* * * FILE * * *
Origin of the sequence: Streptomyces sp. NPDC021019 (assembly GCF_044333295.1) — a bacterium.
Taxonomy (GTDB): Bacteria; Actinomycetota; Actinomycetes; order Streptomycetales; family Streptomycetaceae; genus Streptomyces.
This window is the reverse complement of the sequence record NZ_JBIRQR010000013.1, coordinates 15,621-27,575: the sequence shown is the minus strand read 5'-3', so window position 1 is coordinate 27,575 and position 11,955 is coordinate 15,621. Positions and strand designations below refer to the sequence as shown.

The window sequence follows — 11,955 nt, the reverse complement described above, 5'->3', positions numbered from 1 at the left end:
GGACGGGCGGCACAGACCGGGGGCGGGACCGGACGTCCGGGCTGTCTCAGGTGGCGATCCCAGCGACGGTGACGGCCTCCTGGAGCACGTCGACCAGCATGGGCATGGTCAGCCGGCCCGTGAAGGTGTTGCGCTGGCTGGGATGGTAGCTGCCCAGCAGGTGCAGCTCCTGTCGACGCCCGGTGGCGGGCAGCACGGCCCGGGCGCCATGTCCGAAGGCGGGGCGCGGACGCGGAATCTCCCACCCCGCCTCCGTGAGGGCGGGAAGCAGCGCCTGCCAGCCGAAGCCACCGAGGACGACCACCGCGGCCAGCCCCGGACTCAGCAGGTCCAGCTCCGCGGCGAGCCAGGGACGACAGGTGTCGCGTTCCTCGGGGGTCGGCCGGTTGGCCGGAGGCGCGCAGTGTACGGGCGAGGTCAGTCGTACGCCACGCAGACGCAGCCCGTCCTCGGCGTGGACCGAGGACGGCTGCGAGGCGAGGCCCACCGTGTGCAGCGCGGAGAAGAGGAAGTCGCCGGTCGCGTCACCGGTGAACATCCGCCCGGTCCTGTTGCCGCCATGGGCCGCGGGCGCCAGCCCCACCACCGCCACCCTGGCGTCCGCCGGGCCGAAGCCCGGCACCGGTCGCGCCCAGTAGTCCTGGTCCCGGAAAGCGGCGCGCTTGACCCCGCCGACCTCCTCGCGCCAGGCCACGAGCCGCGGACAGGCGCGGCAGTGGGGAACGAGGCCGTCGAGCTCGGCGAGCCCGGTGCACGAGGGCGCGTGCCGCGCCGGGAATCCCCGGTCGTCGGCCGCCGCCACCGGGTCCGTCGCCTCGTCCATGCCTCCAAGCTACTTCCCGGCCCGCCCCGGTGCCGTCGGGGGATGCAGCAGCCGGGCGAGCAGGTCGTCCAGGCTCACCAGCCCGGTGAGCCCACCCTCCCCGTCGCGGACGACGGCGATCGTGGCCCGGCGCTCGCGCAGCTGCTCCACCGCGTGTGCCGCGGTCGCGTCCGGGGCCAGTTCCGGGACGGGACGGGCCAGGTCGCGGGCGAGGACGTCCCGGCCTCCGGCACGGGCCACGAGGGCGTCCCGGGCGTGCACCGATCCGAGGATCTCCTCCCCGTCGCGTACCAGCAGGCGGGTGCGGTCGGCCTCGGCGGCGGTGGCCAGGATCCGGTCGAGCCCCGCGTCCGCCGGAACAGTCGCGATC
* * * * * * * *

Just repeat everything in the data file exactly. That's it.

Origin of the sequence: Streptomyces sp. NPDC021019 (assembly GCF_044333295.1) — a bacterium.
Taxonomy (GTDB): Bacteria; Actinomycetota; Actinomycetes; order Streptomycetales; family Streptomycetaceae; genus Streptomyces.
This window is the reverse complement of the sequence record NZ_JBIRQR010000013.1, coordinates 15,621-27,575: the sequence shown is the minus strand read 5'-3', so window position 1 is coordinate 27,575 and position 11,955 is coordinate 15,621. Positions and strand designations below refer to the sequence as shown.

The window sequence follows — 11,955 nt, the reverse complement described above, 5'->3', positions numbered from 1 at the left end:
GGACGGGCGGCACAGACCGGGGGCGGGACCGGACGTCCGGGCTGTCTCAGGTGGCGATCCCAGCGACGGTGACGGCCTCCTGGAGCACGTCGACCAGCATGGGCATGGTCAGCCGGCCCGTGAAGGTGTTGCGCTGGCTGGGATGGTAGCTGCCCAGCAGGTGCAGCTCCTGTCGACGCCCGGTGGCGGGCAGCACGGCCCGGGCGCCATGTCCGAAGGCGGGGCGCGGACGCGGAATCTCCCACCCCGCCTCCGTGAGGGCGGGAAGCAGCGCCTGCCAGCCGAAGCCACCGAGGACGACCACCGCGGCCAGCCCCGGACTCAGCAGGTCCAGCTCCGCGGCGAGCCAGGGACGACAGGTGTCGCGTTCCTCGGGGGTCGGCCGGTTGGCCGGAGGCGCGCAGTGTACGGGCGAGGTCAGTCGTACGCCACGCAGACGCAGCCCGTCCTCGGCGTGGACCGAGGACGGCTGCGAGGCGAGGCCCACCGTGTGCAGCGCGGAGAAGAGGAAGTCGCCGGTCGCGTCACCGGTGAACATCCGCCCGGTCCTGTTGCCGCCATGGGCCGCGGGCGCCAGCCCCACCACCGCCACCCTGGCGTCCGCCGGGCCGAAGCCCGGCACCGGTCGCGCCCAGTAGTCCTGGTCCCGGAAAGCGGCGCGCTTGACCCCGCCGACCTCCTCGCGCCAGGCCACGAGCCGCGGACAGGCGCGGCAGTGGGGAACGAGGCCGTCGAGCTCGGCGAGCCCGGTGCACGAGGGCGCGTGCCGCGCCGGGAATCCCCGGTCGTCGGCCGCCGCCACCGGGTCCGTCGCCTCGTCCATGCCTCCAAGCTACTTCCCGGCCCGCCCCGGTGCCGTCGGGGGATGCAGCAGCCGGGCGAGCAGGTCGTCCAGGCTCACCAGCCCGGTGAGCCCACCCTCCCCGTCGCGGACGACGGCGATCGTGGCCCGGCGCTCGCGCAGCTGCTCCACCGCGTGTGCCGCGGTCGCGTCCGGGGCCAGTTCCGGGACGGGACGGGCCAGGTCGCGGGCGAGGACGTCCCGGCCTCCGGCACGGGCCACGAGGGCGTCCCGGGCGTGCACCGATCCGAGGATCTCCTCCCCGTCGCGTACCAGCAGGCGGGTGCGGTCGGCCTCGGCGGCGGTGGCCAGGATCCGGTCGAGCCCCGCGTCCGCCGGAACAGTCGCGATC